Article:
Saturday 4 December 2021

How to motivate project team

More and more often we hear that the main task of the manager in personnel management is motivation. At the same time, non-material motivation is placed higher than material motivation. 

There are several reasons for this. First, non-material motivation affects such sections of psychology as self-realization, responsibility, involvement and interest. And this motivates a person more than money.

Secondly, it allows the company to save significant funds. But there are many"buts". 

In business, it's easy to become a cynic, especially when you're surrounded by fake people. People who only pretend that they are interested in their tasks and they are worried about the company. 


Most of them play corporate games, trying to climb up the career ladder or get their bonus. 

A separate story with the so-called corporate culture, where corporate posters with motivating statements are easily ridiculed if the actions of management do not reflect brilliant images and quotes.

It is best to build motivation on personal example. As Albert Einstein said, "A personal example is not the main thing in influencing others. That's the only thing." This means that each leader can inspire his subordinates with his own actions. In a project, the project manager plays a major role in motivating and inspiring the project team. Below we will share ten ways to achieve this:

  1. The project team should have a clear and achievable goal. Unrealistic goals can help when you're developing your personal goals, but when you're inspiring project teams, people need to understand exactly how they're going to get from point A to point B, and most importantly, believe that it's possible.
  2. Encourage the contribution of each member of the project team to the work. Remember how nice it was to know at school the recognition of your successes on the part of the teacher. You shivered with joy all day and practically flew home. It doesn't cost anything to tell people how they do their jobs. Acknowledging that they are performing well and offering them ideas to improve productivity is important.
  3. Wear a "white hat" and leave a "black hat" at home. Maybe you've played a game where you wear different hats when you take on different roles? Black Hat starts with negatives and tells you everything that's going badly. This is a person capable of disrupting the generation of ideas in any meeting. When you inspire a band, wear a white hat. You have to see opportunities in every challenge. Start with what works and continue based on that.
  4. Focus on each person's strengths. One of the main myths in business is to focus on weaknesses instead of strengthening strengths. It's an ineffective approach to problem solving – like wearing a proverbial poorly fitting suit. It's quicker and more effective to focus on and develop the strengths of your team members. Not only will you get results faster, but you'll also encourage the group as people will do what they're good at by fully investing in the work.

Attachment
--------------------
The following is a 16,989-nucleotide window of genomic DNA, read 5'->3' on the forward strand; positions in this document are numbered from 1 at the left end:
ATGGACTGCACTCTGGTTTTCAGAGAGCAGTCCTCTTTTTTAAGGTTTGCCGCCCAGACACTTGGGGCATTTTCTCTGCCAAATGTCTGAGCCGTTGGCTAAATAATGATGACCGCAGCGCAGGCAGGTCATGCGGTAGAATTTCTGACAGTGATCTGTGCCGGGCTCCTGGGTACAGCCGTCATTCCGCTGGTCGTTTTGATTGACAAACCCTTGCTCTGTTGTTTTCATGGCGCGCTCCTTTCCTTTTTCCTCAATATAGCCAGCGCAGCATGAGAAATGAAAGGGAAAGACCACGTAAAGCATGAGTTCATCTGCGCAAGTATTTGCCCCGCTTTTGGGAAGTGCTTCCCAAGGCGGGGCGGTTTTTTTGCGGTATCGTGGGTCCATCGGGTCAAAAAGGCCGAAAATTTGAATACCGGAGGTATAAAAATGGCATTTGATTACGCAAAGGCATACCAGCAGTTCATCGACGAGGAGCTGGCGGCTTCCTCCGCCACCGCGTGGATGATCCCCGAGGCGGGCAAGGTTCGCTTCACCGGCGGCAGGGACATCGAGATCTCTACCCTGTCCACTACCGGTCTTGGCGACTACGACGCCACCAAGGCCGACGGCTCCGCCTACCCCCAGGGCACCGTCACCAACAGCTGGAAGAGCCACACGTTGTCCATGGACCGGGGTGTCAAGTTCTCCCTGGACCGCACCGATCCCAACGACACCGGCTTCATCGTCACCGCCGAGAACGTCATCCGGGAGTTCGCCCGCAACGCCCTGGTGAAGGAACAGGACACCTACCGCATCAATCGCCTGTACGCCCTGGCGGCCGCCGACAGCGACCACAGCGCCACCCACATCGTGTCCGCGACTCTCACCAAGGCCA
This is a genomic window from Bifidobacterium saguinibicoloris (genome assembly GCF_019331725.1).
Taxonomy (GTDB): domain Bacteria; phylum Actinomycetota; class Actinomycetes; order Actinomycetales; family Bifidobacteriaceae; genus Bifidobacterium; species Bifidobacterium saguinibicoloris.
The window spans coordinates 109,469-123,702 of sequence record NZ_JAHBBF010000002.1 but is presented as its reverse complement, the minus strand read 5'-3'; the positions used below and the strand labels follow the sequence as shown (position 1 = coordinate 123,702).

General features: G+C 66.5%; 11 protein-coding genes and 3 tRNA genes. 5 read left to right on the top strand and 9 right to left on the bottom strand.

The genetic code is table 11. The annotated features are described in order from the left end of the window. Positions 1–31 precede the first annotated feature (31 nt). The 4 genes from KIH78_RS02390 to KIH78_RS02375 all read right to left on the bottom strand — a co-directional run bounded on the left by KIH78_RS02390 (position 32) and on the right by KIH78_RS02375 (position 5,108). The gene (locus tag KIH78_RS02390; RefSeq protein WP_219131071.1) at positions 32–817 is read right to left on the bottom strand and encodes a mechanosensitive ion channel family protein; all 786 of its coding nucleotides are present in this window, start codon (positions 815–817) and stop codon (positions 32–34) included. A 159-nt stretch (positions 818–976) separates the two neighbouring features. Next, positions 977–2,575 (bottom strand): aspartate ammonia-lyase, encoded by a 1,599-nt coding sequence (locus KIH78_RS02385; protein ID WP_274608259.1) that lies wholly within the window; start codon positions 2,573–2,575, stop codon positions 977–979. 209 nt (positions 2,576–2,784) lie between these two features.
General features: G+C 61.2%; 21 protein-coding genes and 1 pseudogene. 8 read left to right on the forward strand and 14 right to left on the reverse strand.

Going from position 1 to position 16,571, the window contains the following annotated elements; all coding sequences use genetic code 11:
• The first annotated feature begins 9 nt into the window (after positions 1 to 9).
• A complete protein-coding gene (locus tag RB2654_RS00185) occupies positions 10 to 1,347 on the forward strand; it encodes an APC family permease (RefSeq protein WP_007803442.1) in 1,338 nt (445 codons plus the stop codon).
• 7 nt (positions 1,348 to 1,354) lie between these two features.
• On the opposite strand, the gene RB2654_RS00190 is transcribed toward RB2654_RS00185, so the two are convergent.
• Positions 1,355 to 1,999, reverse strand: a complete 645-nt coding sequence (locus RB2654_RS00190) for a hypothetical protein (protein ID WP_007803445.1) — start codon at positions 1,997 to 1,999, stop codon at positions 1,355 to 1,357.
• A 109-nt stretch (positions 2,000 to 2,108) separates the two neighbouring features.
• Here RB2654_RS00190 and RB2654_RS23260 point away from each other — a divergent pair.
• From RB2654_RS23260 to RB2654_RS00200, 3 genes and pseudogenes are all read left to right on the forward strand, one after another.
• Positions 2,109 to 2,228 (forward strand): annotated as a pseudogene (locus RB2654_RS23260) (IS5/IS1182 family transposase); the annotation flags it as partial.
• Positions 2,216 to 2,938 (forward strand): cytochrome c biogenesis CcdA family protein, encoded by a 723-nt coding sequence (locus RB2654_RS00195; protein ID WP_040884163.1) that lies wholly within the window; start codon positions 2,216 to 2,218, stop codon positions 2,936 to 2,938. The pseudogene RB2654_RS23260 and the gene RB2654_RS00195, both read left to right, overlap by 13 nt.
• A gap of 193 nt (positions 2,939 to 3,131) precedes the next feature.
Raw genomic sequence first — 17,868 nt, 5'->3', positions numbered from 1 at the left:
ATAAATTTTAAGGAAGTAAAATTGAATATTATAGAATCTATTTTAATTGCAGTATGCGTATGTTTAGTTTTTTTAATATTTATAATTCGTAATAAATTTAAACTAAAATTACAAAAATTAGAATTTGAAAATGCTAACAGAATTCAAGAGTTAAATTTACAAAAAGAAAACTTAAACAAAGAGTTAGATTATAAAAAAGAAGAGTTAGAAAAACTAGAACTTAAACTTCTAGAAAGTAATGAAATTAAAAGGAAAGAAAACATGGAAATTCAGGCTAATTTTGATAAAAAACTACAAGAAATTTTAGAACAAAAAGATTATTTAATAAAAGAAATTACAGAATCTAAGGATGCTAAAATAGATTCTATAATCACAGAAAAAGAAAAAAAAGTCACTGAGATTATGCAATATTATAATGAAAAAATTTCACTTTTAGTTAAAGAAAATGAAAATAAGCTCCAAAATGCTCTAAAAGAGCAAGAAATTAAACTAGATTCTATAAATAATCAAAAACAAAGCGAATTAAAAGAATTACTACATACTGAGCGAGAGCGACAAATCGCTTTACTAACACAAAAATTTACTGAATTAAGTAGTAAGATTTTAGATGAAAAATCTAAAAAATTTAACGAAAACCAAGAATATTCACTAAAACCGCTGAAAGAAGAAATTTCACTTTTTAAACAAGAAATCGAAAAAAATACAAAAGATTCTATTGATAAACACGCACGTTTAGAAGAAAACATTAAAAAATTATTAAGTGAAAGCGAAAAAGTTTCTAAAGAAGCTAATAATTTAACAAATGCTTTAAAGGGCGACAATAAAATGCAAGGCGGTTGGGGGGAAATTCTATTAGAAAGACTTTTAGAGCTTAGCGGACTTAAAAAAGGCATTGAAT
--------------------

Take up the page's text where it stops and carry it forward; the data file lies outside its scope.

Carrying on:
5. Remove obstacles like a superhero. How else would you make the band members feel at their best? Remove any obstacles in their way. When you eliminate difficulties, you show the group members that you are saving them.
  6. Exclude freeloaders from the group. Nothing worsens the climate in the group as much as the freeloaders. When people don't do their part of the work well, it reduces the performance of all people, making them think that quality is not important. When you eliminate non-working people, the morale of the group is boosted as everyone sees that you are serious about getting the best result.
  7. Roll up your sleeves. When you work together with a group in areas where you are able to contribute, you are showing the group by your actions that you are part of it, and this has a great impact.
  8. Acknowledge people's contributions to the work on a weekly level. Many executives mistakenly acknowledge people's accomplishments once a year. Recognition of merit is not a holiday. It should be a regular part of group work. Each week, take the time to tell people how much they contribute to the group.
  9. Be yourself the model of responsibility you want to implement in the group. If you urge people to be responsible, but you do not meet your own deadlines, your appeals will not have a serious effect. Inspire the group by fulfilling your commitments to it and fulfilling all the checkpoints.
  10. Show your progress and report on it. Do not report new information about the status of the project only when milestones are reached. Report on the progress of the project each week to convince the group that you are on the right track.

And don't forget the humor. Sometimes even the simplest joke can defuse the tense atmosphere in the team.

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